Colon and rectum
The colon, also called the large intestine, is a long tube-like organ in your abdomen. The colon carries waste to be expelled from the body.
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Ulcerative colitis (UL-sur-uh-tiv koe-LIE-tis) is an inflammatory bowel disease (IBD) that causes inflammation and ulcers (sores) in your digestive tract. Ulcerative colitis affects the innermost lining of your large intestine (colon) and rectum. Symptoms usually develop over time, rather than suddenly.
Ulcerative colitis can be debilitating and can sometimes lead to life-threatening complications. While it has no known cure, treatment can greatly reduce signs and symptoms of the disease and bring about long-term remission.
Ulcerative colitis symptoms can vary, depending on the severity of inflammation and where it occurs. Signs and symptoms may include:
- Diarrhea, often with blood or pus
- Abdominal pain and cramping
- Rectal pain
- Rectal bleeding — passing small amount of blood with stool
- Urgency to defecate
- Inability to defecate despite urgency
- Weight loss
- In children, failure to grow
Most people with ulcerative colitis have mild to moderate symptoms. The course of ulcerative colitis may vary, with some people having long periods of remission.
Doctors often classify ulcerative colitis according to its location. Types of ulcerative colitis include:
- Ulcerative proctitis. Inflammation is confined to the area closest to the anus (rectum), and rectal bleeding may be the only sign of the disease.
- Proctosigmoiditis. Inflammation involves the rectum and sigmoid colon — the lower end of the colon. Signs and symptoms include bloody diarrhea, abdominal cramps and pain, and an inability to move the bowels in spite of the urge to do so (tenesmus).
- Left-sided colitis. Inflammation extends from the rectum up through the sigmoid and descending colon. Signs and symptoms include bloody diarrhea, abdominal cramping and pain on the left side, and urgency to defecate.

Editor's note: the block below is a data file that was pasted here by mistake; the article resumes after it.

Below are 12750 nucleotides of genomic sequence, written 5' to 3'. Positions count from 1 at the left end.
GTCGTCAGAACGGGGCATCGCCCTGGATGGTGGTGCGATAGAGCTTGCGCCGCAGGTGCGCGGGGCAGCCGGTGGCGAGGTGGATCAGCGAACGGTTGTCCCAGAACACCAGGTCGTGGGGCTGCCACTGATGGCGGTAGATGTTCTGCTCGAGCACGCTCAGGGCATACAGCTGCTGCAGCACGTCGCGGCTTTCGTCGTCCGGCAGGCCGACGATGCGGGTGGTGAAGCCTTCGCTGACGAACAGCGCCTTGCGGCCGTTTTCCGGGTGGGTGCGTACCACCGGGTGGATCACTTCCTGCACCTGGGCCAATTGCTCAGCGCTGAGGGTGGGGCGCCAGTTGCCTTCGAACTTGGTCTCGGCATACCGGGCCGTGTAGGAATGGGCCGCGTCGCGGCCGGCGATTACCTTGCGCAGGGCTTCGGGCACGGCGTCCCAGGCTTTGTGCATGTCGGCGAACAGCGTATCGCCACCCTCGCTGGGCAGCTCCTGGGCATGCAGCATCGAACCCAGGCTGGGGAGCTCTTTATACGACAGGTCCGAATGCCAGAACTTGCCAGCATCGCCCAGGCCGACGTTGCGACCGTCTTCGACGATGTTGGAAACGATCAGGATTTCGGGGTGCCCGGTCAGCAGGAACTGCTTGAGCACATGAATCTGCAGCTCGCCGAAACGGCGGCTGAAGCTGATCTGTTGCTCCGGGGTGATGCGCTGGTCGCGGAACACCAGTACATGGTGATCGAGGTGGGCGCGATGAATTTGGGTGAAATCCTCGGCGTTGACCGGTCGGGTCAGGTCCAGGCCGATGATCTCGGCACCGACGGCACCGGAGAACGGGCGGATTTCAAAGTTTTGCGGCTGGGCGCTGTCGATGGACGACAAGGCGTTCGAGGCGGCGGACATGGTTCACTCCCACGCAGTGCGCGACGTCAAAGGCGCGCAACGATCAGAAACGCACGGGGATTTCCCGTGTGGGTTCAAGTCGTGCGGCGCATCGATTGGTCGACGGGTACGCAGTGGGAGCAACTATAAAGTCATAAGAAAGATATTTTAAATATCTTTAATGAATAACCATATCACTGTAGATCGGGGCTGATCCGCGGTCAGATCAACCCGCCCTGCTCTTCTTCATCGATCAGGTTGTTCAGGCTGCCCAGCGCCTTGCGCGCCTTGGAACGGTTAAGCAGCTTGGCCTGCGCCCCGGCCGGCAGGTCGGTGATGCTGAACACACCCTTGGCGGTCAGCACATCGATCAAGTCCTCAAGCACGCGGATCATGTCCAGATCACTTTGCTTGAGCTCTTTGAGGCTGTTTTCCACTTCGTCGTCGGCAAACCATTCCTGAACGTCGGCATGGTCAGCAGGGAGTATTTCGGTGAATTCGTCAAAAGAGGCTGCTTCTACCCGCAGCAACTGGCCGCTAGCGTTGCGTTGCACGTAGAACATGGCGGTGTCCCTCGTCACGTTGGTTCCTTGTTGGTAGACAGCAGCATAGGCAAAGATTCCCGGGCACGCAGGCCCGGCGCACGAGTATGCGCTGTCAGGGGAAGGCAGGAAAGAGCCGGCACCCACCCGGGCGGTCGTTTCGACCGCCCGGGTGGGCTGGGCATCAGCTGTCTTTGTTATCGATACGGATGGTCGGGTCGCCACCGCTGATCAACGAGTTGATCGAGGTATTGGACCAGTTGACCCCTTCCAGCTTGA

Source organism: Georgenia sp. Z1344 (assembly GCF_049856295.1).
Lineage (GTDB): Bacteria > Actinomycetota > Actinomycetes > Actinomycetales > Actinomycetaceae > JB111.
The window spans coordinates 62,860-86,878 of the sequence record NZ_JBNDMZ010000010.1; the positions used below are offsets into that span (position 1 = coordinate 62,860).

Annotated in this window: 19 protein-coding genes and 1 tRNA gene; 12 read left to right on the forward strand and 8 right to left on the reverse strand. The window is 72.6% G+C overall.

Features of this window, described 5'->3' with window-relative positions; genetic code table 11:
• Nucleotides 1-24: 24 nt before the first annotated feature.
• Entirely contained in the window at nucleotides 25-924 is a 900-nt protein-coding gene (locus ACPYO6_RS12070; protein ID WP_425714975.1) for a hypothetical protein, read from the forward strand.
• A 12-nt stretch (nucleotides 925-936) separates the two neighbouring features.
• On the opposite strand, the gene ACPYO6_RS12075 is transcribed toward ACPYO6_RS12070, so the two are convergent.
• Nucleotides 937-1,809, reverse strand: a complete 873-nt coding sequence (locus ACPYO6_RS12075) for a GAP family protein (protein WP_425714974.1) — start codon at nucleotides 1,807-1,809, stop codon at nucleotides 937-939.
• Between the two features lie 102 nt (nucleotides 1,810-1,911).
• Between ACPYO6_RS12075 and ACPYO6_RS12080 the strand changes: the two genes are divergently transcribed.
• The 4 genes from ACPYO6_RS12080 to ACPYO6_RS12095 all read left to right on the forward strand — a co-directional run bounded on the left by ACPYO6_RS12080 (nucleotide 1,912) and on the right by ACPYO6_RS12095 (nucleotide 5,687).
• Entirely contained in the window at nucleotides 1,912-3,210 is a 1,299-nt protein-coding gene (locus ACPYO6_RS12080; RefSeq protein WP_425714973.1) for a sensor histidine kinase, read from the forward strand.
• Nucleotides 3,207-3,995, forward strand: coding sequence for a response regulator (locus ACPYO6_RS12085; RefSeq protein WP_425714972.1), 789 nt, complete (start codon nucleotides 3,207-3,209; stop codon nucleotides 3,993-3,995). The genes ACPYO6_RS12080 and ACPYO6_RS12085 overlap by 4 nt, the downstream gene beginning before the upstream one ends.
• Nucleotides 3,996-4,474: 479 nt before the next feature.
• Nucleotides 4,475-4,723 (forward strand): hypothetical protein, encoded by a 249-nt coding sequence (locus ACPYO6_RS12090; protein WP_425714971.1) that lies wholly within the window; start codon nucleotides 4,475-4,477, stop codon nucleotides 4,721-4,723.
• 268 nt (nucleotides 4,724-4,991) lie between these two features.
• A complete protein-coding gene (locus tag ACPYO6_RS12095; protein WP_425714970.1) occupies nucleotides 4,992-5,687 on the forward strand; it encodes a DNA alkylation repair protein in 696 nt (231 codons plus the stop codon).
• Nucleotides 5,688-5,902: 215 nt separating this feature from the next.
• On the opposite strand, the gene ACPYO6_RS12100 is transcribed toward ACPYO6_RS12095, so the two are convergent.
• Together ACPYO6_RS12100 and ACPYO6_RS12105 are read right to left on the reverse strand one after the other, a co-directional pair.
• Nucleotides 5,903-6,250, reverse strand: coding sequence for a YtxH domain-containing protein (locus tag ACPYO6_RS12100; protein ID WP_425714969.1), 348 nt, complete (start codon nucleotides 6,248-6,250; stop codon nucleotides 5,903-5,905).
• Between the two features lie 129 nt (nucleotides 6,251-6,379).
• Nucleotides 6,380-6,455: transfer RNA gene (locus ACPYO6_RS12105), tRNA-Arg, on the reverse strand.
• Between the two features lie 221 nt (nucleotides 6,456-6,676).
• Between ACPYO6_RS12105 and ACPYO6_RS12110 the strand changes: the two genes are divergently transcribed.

- Pancolitis. This type often affects the entire colon and causes bouts of bloody diarrhea that may be severe, abdominal cramps and pain, fatigue, and significant weight loss.
When to see a doctor
See your doctor if you experience a persistent change in your bowel habits or if you have signs and symptoms such as:
- Abdominal pain
- Blood in your stool
- Ongoing diarrhea that doesn't respond to over-the-counter medications
- Diarrhea that awakens you from sleep
- An unexplained fever lasting more than a day or two
Although ulcerative colitis usually isn't fatal, it's a serious disease that, in some cases, may cause life-threatening complications.
The exact cause of ulcerative colitis remains unknown. Previously, diet and stress were suspected, but now doctors know that these factors may aggravate but don't cause ulcerative colitis.
One possible cause is an immune system malfunction. When your immune system tries to fight off an invading virus or bacterium, an abnormal immune response causes the immune system to attack the cells in the digestive tract, too.
Heredity also seems to play a role in that ulcerative colitis is more common in people who have family members with the disease. However, most people with ulcerative colitis don't have this family history.
Ulcerative colitis affects about the same number of women and men. Risk factors may include:
- Age. Ulcerative colitis usually begins before the age of 30. But it can occur at any age, and some people may not develop the disease until after age 60.
- Race or ethnicity. Although whites have the highest risk of the disease, it can occur in any race. If you're of Ashkenazi Jewish descent, your risk is even higher.
- Family history. You're at higher risk if you have a close relative, such as a parent, sibling or child, with the disease.
Possible complications of ulcerative colitis include:
- Severe bleeding
- A hole in the colon (perforated colon)
- Severe dehydration
- Bone loss (osteoporosis)
- Inflammation of your skin, joints and eyes
- An increased risk of colon cancer
- A rapidly swelling colon (toxic megacolon)
- Increased risk of blood clots in veins and arteries
Feb. 23, 2021